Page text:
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Candace Ayers of Springfield, Illinois: In obituary, family says death of Covid-19 mother could have been prevented if more people had been vaccinated

“I took my parents for that second jab, and we were all so excited,” said their son, Marc Ayers. “We are a family that believes in science. We believe in masks and we believe in vaccines. We were ready to get back to normal.”

But her mother, Candace Ayers, died almost six months later following a July trip with her husband to Mississippi. Her death certificate indicates that she died of Covid-19.

Candace Cay (Kruger) Ayers, 66, of Springfield, died on September 3, 2021 at St. John’s Hospital in Springfield, IL. She was preceded in death by more than 4,531,799 other people infected with Covid -19. She was vaccinated but was infected by others who chose not to be. The price was her life. “

The tally represents the total number of coronavirus deaths worldwide.

Marc Ayers believes his mother was infected when she visited Mississippi, where vaccination rates remain among the lowest in the country. According to the state’s health department, only 42 percent of Mississippi’s population was fully vaccinated as of mid-September.

“All of this could have been avoided,” Ayers said. “It could have been avoided by a few acts of kindness. They were in a state that had one of the lowest vaccination rates in the country. Getting vaccinated and wearing a mask for others… if that had been done, she would be here today. “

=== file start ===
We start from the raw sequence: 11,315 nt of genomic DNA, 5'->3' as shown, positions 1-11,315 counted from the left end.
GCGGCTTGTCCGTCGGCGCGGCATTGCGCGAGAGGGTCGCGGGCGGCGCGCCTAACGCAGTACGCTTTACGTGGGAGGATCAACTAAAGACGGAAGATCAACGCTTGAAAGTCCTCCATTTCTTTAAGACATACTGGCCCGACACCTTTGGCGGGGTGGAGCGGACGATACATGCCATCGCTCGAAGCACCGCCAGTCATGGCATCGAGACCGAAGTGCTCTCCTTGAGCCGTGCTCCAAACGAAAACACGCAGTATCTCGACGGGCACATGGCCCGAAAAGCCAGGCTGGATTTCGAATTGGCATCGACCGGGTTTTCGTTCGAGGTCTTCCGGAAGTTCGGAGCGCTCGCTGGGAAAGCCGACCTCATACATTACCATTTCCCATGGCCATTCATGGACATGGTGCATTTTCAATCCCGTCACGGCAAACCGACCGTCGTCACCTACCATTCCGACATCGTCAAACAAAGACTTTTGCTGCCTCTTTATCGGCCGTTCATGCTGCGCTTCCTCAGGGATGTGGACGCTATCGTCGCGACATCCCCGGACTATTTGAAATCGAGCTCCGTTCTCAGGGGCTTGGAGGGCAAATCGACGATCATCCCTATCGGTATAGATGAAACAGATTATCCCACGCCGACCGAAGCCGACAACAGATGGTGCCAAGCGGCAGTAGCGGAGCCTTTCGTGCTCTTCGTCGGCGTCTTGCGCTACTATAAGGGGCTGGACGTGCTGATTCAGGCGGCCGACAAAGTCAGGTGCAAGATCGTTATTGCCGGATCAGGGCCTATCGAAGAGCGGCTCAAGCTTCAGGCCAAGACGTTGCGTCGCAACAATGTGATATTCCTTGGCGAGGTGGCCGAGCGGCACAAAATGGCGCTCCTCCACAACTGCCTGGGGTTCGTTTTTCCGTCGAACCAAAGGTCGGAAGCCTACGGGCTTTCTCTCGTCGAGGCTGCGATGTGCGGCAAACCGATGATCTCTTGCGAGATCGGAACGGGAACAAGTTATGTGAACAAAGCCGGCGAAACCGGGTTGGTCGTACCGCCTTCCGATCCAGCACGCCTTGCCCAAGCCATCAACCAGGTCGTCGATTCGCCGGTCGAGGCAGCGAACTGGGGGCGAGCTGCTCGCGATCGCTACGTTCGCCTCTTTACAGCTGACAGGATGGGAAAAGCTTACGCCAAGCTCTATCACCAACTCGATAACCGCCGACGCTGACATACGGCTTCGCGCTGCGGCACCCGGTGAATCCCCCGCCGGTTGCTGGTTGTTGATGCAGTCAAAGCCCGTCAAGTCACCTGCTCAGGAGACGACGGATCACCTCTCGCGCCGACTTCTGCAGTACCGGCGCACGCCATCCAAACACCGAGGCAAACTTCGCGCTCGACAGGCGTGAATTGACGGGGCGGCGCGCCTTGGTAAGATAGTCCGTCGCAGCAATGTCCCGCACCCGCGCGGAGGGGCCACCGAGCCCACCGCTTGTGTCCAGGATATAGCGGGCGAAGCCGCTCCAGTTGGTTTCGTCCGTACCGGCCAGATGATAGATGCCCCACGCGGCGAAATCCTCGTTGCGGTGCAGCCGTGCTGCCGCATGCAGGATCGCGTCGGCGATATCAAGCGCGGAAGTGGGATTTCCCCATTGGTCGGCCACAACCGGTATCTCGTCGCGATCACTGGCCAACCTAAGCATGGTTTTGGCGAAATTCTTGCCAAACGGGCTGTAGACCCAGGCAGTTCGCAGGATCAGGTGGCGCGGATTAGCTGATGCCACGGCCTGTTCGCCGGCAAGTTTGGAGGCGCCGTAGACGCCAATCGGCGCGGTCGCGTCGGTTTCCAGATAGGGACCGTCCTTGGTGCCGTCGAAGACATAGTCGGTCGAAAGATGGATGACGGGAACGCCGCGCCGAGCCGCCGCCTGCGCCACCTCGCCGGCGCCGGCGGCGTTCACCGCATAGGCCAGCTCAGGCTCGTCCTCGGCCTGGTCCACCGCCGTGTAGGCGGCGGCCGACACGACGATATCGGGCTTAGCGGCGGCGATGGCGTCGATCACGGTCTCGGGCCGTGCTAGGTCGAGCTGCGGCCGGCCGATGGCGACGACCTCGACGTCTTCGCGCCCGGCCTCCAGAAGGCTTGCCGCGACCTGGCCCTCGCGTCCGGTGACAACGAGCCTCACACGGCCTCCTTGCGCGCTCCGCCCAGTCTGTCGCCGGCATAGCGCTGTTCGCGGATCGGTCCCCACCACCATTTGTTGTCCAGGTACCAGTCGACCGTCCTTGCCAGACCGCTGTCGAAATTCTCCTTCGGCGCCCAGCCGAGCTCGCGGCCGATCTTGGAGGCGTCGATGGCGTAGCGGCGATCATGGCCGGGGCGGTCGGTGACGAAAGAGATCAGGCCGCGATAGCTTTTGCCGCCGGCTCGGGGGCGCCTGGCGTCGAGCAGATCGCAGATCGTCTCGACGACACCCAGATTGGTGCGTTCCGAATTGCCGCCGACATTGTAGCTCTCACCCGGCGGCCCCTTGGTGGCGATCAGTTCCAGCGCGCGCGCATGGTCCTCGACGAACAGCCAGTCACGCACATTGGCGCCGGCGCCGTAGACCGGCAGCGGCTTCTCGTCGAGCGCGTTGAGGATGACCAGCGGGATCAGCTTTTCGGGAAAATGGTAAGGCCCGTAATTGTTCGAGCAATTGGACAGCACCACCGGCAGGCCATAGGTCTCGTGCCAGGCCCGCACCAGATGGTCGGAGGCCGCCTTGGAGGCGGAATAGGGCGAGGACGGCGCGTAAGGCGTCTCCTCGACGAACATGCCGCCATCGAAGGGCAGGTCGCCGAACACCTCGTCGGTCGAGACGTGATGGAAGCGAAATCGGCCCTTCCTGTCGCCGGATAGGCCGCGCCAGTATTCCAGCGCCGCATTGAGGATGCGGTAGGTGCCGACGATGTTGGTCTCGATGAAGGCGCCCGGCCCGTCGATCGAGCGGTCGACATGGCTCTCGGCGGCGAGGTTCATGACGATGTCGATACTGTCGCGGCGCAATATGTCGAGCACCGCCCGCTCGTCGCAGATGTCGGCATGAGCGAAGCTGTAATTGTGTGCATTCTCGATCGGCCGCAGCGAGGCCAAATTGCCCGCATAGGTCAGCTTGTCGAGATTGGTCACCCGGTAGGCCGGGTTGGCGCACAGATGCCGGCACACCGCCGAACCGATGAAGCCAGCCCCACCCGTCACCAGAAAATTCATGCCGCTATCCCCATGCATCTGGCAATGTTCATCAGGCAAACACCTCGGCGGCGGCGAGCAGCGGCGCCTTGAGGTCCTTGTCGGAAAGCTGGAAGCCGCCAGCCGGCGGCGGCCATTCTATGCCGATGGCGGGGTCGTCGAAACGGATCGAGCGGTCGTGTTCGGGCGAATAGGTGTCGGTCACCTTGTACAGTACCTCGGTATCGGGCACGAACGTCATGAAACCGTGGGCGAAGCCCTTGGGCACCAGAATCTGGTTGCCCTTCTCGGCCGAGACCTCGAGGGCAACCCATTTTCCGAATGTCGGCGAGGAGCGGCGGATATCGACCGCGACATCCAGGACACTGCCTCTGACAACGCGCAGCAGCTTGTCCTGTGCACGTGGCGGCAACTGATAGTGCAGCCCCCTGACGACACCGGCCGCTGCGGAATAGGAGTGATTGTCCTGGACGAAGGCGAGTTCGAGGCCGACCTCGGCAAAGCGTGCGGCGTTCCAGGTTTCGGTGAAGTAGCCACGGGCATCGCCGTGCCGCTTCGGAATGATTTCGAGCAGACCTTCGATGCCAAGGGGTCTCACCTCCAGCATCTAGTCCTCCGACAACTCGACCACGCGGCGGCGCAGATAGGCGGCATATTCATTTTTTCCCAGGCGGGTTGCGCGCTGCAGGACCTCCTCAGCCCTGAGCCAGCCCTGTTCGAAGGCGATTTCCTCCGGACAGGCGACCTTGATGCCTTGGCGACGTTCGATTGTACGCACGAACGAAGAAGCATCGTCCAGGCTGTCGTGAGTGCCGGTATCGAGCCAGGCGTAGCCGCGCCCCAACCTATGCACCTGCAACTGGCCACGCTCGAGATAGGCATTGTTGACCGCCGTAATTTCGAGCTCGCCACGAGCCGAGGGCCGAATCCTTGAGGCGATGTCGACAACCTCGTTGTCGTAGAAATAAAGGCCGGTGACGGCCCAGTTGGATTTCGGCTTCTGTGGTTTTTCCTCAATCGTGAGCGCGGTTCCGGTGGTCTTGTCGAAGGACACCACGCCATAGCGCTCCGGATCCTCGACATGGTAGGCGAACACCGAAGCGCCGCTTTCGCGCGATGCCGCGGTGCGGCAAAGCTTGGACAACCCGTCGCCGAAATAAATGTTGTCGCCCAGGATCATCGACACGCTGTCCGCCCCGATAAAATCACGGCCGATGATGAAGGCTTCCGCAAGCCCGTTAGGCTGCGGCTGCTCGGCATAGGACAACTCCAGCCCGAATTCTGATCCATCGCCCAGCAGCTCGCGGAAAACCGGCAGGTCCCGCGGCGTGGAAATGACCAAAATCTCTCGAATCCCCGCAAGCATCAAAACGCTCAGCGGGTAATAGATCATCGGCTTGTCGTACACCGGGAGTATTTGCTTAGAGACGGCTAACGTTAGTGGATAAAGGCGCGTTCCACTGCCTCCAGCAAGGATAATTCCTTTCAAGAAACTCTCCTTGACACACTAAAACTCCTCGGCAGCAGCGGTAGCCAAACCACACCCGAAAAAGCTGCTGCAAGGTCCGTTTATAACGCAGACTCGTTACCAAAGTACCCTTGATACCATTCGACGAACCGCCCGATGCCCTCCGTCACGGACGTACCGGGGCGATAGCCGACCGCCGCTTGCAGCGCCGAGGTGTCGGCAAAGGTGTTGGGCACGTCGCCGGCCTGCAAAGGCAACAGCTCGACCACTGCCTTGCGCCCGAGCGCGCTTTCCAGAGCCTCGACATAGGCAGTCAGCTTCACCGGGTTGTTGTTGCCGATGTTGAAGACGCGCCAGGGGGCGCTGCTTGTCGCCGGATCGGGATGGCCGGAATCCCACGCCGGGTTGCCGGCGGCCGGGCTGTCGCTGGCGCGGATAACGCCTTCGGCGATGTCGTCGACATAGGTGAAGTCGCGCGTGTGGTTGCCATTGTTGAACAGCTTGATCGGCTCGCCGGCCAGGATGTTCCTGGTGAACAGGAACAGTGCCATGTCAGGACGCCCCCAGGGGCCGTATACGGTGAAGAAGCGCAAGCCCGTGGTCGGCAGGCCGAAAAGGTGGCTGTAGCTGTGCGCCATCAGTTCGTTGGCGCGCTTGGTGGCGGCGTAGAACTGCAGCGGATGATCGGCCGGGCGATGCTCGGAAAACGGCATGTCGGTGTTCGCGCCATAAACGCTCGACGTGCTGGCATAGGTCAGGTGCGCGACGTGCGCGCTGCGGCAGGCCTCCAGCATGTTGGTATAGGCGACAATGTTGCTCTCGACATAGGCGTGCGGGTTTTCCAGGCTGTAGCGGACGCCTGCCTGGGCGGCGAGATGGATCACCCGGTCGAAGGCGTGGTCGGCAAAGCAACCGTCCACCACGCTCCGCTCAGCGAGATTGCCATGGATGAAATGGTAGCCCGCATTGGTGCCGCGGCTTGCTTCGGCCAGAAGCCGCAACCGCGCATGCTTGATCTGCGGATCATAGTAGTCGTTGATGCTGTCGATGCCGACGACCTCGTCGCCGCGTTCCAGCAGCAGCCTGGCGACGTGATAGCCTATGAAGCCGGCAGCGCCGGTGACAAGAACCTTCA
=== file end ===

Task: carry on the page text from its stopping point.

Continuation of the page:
Complete vaccination gave confidence to loved ones

Because Candace had an underlying illness, her family was reluctant to leave town.

“My mother had severe rheumatoid arthritis. We were always the most worried that she would get it because she was immunocompromised,” Ayers said. “We wondered if they should have traveled.

“But things looked so good, and since they were fully vaccinated, we just had no idea they were going to Mississippi. The Delta variant had just hit the radar. Cases of rupture were rare at this point. . Our worst nightmare has come true. ”

Groundbreaking cases occur when a person tests positive for Covid-19 at least 14 days after being fully vaccinated, according to the United States Centers for Disease Control and Prevention. Such infections can cause illness with symptoms, and some people may not have any symptoms. Research has shown that if people get infected after vaccination, they usually get a milder case.
Between early April and mid-July – as the Delta variant gained dominance – fully vaccinated people accounted for 8% of all Covid-19 cases, 8% of hospitalizations and 9% of deaths, according to a CDC study published this week. this month.
And Candace Ayers was especially vulnerable because she was older and had an underlying health problem. About 70% of rupture cases leading to hospitalization were in adults 65 and older, and about 87% of rupture cases leading to death were in adults 65 and older, according to CDC data.
Candace Ayers of Springfield, Illinois: In obituary, family says death of Covid-19 mother could have been prevented if more people had been vaccinated

The Ayers family are struggling to deal with Candace’s death and wanted to try and inspire others to get vaccinated and wear masks, Marc Ayers said. The daily sharing of Covid-19 death figures around the world in his obituary was meant to get people thinking, he said.

“This was to illustrate that it’s not just a problem limited to the United States, but that it has a global impact,” Ayers said. “My mom was a fighter. She kept fighting and fighting and fighting. We wanted to send a point.”

The family received positive and negative comments about the obituary, he said.

“It was really wonderful to hear from friends and strangers regarding the obituary. Because of our history,” Ayers said, “people told us they were getting vaccinated.

“Of course there are negative comments too, but the majority have been positive.”

Correction: An earlier version of this story misstated the name of the U.S. Centers for Disease Control and Prevention. He also poorly characterized breakthrough infections.

CNN’s Deidre McPhillips and Aya Elamroussi contributed to this report.